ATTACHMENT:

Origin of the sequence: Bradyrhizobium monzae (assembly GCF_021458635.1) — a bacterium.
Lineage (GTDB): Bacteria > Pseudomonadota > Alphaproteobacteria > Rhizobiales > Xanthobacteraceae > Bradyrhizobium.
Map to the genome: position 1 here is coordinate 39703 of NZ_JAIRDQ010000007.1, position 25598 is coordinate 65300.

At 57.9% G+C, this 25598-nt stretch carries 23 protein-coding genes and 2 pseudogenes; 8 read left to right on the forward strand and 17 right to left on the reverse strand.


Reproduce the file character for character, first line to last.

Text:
Origin of the sequence: Bradyrhizobium monzae (assembly GCF_021458635.1) — a bacterium.
Lineage (GTDB): Bacteria > Pseudomonadota > Alphaproteobacteria > Rhizobiales > Xanthobacteraceae > Bradyrhizobium.
Map to the genome: position 1 here is coordinate 39703 of NZ_JAIRDQ010000007.1, position 25598 is coordinate 65300.

At 57.9% G+C, this 25598-nt stretch carries 23 protein-coding genes and 2 pseudogenes; 8 read left to right on the forward strand and 17 right to left on the reverse strand.